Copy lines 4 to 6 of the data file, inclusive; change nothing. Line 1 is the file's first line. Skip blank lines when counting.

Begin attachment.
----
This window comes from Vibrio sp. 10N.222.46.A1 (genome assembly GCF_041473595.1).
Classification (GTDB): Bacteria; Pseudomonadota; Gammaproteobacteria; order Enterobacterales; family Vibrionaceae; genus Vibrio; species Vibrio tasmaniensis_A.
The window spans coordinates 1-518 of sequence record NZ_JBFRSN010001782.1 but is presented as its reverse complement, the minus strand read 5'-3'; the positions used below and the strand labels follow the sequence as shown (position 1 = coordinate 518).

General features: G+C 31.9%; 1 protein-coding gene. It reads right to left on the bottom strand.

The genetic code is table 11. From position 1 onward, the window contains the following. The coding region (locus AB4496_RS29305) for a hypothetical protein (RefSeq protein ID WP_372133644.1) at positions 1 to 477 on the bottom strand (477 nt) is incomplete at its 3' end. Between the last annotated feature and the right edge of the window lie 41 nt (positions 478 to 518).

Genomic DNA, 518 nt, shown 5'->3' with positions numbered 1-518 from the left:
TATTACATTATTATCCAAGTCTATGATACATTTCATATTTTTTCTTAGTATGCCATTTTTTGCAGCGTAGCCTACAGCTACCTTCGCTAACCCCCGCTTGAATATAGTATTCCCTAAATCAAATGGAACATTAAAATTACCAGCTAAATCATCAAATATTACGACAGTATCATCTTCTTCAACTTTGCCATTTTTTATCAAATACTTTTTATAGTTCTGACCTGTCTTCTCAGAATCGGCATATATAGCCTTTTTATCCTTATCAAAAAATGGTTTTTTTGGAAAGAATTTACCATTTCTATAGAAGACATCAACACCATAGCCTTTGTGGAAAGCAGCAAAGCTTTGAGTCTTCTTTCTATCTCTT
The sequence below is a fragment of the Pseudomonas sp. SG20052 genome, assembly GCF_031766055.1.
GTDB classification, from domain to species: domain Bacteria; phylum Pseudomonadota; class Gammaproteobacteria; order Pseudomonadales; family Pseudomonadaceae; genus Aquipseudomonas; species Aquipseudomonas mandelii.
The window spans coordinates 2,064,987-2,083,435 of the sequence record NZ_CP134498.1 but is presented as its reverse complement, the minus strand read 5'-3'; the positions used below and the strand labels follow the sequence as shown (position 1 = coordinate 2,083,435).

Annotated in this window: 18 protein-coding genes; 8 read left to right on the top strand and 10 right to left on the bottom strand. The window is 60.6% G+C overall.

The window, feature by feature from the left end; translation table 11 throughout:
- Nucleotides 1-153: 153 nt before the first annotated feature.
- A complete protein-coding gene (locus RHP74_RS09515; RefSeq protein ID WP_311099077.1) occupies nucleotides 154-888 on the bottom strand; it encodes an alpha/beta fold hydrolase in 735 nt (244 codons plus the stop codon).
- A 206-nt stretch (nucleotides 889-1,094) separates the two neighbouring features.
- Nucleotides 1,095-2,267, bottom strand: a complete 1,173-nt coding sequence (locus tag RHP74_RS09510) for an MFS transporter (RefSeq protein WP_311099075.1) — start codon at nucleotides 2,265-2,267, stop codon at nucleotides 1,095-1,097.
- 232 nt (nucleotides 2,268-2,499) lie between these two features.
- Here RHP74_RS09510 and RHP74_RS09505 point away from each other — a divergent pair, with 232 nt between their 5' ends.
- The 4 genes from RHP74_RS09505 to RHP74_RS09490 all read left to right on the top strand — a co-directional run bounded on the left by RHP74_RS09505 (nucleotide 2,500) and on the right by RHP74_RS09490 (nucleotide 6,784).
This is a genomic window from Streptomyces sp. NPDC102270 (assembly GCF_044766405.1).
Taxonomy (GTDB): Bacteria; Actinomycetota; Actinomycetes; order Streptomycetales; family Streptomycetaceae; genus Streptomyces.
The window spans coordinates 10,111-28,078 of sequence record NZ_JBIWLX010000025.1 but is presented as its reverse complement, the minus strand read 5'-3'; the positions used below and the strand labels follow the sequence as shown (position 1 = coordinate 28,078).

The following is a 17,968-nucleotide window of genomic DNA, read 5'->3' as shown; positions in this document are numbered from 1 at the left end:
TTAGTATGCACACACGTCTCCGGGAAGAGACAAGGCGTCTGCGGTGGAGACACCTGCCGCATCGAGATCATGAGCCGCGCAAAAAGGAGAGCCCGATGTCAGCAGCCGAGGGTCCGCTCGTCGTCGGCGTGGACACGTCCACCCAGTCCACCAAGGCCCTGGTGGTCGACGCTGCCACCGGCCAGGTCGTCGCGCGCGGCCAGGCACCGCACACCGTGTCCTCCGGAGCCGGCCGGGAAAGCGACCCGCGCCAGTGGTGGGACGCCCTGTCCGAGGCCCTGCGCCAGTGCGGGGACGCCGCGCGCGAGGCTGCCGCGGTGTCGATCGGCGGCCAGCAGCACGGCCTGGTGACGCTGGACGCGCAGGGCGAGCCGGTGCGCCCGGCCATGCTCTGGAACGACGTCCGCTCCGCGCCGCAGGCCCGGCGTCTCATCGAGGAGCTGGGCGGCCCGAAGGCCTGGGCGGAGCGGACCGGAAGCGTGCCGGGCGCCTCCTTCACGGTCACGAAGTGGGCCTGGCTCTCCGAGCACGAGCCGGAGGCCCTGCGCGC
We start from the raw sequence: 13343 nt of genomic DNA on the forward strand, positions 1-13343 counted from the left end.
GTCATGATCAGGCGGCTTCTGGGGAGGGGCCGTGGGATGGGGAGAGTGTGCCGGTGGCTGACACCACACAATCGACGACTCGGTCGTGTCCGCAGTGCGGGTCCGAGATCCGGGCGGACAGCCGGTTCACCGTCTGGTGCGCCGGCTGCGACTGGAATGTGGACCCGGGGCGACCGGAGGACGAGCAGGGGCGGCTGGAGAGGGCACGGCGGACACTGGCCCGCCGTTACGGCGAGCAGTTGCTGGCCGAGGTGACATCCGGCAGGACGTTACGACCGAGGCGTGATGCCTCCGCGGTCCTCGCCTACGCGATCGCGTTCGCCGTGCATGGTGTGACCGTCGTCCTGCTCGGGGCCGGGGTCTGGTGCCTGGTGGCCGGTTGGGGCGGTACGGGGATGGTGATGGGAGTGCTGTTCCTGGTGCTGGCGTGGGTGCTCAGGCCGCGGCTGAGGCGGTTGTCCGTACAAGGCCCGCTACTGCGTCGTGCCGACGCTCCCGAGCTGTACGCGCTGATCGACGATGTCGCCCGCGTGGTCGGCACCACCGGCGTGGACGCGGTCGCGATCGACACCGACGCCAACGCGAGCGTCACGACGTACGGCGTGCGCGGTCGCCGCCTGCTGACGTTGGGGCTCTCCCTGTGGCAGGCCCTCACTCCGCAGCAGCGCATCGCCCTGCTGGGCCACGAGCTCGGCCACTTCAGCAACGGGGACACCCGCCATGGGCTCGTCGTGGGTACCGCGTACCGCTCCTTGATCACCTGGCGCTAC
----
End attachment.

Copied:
General features: G+C 31.9%; 1 protein-coding gene. It reads right to left on the bottom strand.

The genetic code is table 11. From position 1 onward, the window contains the following. The coding region (locus AB4496_RS29305) for a hypothetical protein (RefSeq protein ID WP_372133644.1) at positions 1 to 477 on the bottom strand (477 nt) is incomplete at its 3' end. Between the last annotated feature and the right edge of the window lie 41 nt (positions 478 to 518).

Genomic DNA, 518 nt, shown 5'->3' with positions numbered 1-518 from the left: